China is known for having both the largest carbon footprint of all nations as well as for its ambitious decarbonisation targets of reaching peak carbon emissions by 2030, and to be carbon neutral by 2060.
But with the traditionally poor corporate governance standards in China, some investors will think twice about backing the companies at the heart of this green transition.
The crisis around China’s second-largest property developer Evergrande, which seems to have clawed its way back from the brink of bankruptcy, brought renewed focus on this topic as ratings agencies cited concerns about the company’s disclosure and governance practices.
Paul Milon, head of stewardship, Asia Pacific at BNP Paribas, said though the energy transition poses a huge opportunity, there is no cutting the G out of ESG.
“We have a financing gap today; it is estimated that all the way to 2050, investment to fulfil the energy transition towards 1.5°C could amount to a total of over $100trn. So, this is a massive investment opportunity.
“However, it is not only about investing in something which is green if it then has a very negative impact on local communities or if it has very poor governance that means that you may have some risk of corruption… That might not be the best investment although it may help to meet the climate goals,” said Milon.
David Smith, senior investment director at Abrdn, said when it comes to investing in corporate governance in China there are some challenges which need to be put in context.
“In some markets, in the UK for example, maybe you would want a board which is majority independent with 75% women, and you’d want high quality disclosures around the directors, and would want the chairman to be thoughtful about how independent directors are recruited to the board.
“In China we may not get 50% board independence, or may not get that sort of skills matrix-based, thoughtful approach to the board composition.
“For some of the structural issues we have to calibrate our approach because this is an emerging market versus investing somewhere like the UK,” said Smith.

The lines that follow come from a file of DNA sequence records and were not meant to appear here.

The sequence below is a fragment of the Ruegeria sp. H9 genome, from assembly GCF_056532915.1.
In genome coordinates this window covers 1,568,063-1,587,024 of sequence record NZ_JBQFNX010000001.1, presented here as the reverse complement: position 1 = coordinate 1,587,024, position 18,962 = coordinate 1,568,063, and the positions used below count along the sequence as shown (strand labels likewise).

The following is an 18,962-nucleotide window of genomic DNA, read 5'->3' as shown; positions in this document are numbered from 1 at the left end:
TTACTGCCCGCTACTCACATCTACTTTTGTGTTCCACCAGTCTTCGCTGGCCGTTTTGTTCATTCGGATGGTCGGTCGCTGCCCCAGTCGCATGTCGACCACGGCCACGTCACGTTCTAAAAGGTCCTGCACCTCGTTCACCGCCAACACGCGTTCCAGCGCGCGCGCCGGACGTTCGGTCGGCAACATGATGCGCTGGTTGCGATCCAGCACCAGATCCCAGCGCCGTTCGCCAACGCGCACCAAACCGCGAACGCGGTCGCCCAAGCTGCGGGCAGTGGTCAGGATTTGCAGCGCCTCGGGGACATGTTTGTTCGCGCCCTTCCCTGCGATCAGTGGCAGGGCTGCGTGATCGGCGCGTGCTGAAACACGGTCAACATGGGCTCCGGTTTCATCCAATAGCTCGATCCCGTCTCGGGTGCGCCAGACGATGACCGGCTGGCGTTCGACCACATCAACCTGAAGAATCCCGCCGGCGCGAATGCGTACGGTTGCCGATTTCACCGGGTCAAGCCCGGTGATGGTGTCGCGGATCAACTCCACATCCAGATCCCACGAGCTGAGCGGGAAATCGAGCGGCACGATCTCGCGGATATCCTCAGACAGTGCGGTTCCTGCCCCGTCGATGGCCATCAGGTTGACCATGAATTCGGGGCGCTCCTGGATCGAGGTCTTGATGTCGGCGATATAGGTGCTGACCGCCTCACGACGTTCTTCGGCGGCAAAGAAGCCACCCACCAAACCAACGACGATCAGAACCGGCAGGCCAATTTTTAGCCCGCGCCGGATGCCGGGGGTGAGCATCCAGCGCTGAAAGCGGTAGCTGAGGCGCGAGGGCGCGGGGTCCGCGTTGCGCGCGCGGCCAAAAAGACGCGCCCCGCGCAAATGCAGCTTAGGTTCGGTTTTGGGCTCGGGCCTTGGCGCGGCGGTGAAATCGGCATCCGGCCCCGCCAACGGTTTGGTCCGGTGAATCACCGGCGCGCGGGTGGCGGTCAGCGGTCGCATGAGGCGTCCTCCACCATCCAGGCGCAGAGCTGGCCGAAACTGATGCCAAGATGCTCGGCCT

However, he stressed, there are also non-negotiables: “The structural issues around the quality of management, whether they will treat you well as minority investor, whether they are going to waste money on unrelated diversification, whether they are going to tunnel money out through these abusive related-party transactions, whether the money is real frankly – which used to be a concern in China – those are non-negotiable.”
According to Smith, corporate governance in China is improving but there is still a wide spectrum. Knowing the market and putting in the leg work to get to know management teams and their strategies and capital allocation all pays dividends, he said.
Likewise, Smith noted corporate disclosures may not be where investors want them, but this would only be a barrier for those who do not know the market. In fact, said Smith, some of the best structural opportunities in the Chinese market are where companies’ disclosures are lacking.
On speaking to companies they own and asking about things such as supply chain management and environmental management his team found the companies were doing interesting things, while not disclosing them.
“We have had really good conversations with Chinese companies we own over the last six months-to-one year on things around supply chain management, animal testing, organic beauty treatments where the behaviour and operations are on a par with what you would see in western markets. It is just not being disclosed.
“Perhaps the easiest opportunity is just to say ‘you should be disclosing this’,” he said.
Smith said companies in China have been receptive to engagement and have improved corporate governance practices, but it is not a quick process and takes a lot of patience and trust. He said in the process of engagement it can be effective to have a conversation with a business about how their competitors within Asia are looking at areas of governance like board composition and disclosures.
Knowing the nuances
Kiran Nandra, head of emerging markets equities at Pictet Asset Management, noted when it comes to corporate governance, the regulatory criteria in China – for companies and active investors – does mean a shift towards pursuing positive ESG practices when engaging with companies.
She said there are important differences in where the stocks are listed: “Chinese companies that are also listed in Hong Kong or New York – traded as H-shares or American Depository Receipts – have to meet strict governance rules.
“By contrast, minority shareholders on the mainland have weaker legal protection which is why it’s important to have the ability to sift through the gradations,” said Nandra.
However, with signs things are improving, Nandra has a preference for engaging with companies on corporate governance.
“MSCI’s decision to start incorporating China’s domestically-listed equities in its emerging market benchmarks from 2019 was encouraging as it points to increasing transparency and openness in the system. Other than for ‘entry level’ or ‘baseline’ exclusions, we have a strong preference for dialogue and engagement,” she said.
ESG investment opportunities off the back the momentum behind China’s green transition will undoubtedly continue to abound. But the governance challenges of those prospects will not necessarily be easy to navigate for those unacquainted with, or unwilling to take the time to get to know, the Chinese market.